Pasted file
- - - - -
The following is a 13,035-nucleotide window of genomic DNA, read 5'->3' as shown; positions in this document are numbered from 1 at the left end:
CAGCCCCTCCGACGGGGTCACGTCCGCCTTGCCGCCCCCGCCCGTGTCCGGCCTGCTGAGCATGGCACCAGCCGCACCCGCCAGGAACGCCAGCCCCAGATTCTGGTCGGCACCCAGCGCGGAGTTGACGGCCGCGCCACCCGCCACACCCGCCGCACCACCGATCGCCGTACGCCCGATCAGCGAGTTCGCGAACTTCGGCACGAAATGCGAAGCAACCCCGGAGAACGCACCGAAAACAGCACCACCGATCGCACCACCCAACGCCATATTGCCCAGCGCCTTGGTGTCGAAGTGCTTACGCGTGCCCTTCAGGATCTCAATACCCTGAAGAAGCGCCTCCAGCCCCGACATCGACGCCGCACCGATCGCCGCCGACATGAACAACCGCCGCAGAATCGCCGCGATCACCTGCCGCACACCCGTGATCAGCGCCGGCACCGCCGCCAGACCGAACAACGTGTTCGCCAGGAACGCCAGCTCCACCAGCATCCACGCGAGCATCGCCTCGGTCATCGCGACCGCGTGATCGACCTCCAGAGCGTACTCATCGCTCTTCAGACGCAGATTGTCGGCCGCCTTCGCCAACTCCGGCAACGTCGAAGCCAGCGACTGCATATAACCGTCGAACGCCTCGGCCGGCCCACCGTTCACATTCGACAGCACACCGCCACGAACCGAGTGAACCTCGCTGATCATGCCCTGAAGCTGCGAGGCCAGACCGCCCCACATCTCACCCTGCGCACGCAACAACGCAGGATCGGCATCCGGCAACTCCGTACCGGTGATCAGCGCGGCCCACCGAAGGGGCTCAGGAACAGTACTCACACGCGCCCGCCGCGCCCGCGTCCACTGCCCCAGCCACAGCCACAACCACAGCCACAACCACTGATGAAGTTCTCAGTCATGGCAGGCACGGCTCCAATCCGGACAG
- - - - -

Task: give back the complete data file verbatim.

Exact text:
The following is a 13,035-nucleotide window of genomic DNA, read 5'->3' as shown; positions in this document are numbered from 1 at the left end:
CAGCCCCTCCGACGGGGTCACGTCCGCCTTGCCGCCCCCGCCCGTGTCCGGCCTGCTGAGCATGGCACCAGCCGCACCCGCCAGGAACGCCAGCCCCAGATTCTGGTCGGCACCCAGCGCGGAGTTGACGGCCGCGCCACCCGCCACACCCGCCGCACCACCGATCGCCGTACGCCCGATCAGCGAGTTCGCGAACTTCGGCACGAAATGCGAAGCAACCCCGGAGAACGCACCGAAAACAGCACCACCGATCGCACCACCCAACGCCATATTGCCCAGCGCCTTGGTGTCGAAGTGCTTACGCGTGCCCTTCAGGATCTCAATACCCTGAAGAAGCGCCTCCAGCCCCGACATCGACGCCGCACCGATCGCCGCCGACATGAACAACCGCCGCAGAATCGCCGCGATCACCTGCCGCACACCCGTGATCAGCGCCGGCACCGCCGCCAGACCGAACAACGTGTTCGCCAGGAACGCCAGCTCCACCAGCATCCACGCGAGCATCGCCTCGGTCATCGCGACCGCGTGATCGACCTCCAGAGCGTACTCATCGCTCTTCAGACGCAGATTGTCGGCCGCCTTCGCCAACTCCGGCAACGTCGAAGCCAGCGACTGCATATAACCGTCGAACGCCTCGGCCGGCCCACCGTTCACATTCGACAGCACACCGCCACGAACCGAGTGAACCTCGCTGATCATGCCCTGAAGCTGCGAGGCCAGACCGCCCCACATCTCACCCTGCGCACGCAACAACGCAGGATCGGCATCCGGCAACTCCGTACCGGTGATCAGCGCGGCCCACCGAAGGGGCTCAGGAACAGTACTCACACGCGCCCGCCGCGCCCGCGTCCACTGCCCCAGCCACAGCCACAACCACAGCCACAACCACTGATGAAGTTCTCAGTCATGGCAGGCACGGCTCCAATCCGGACAG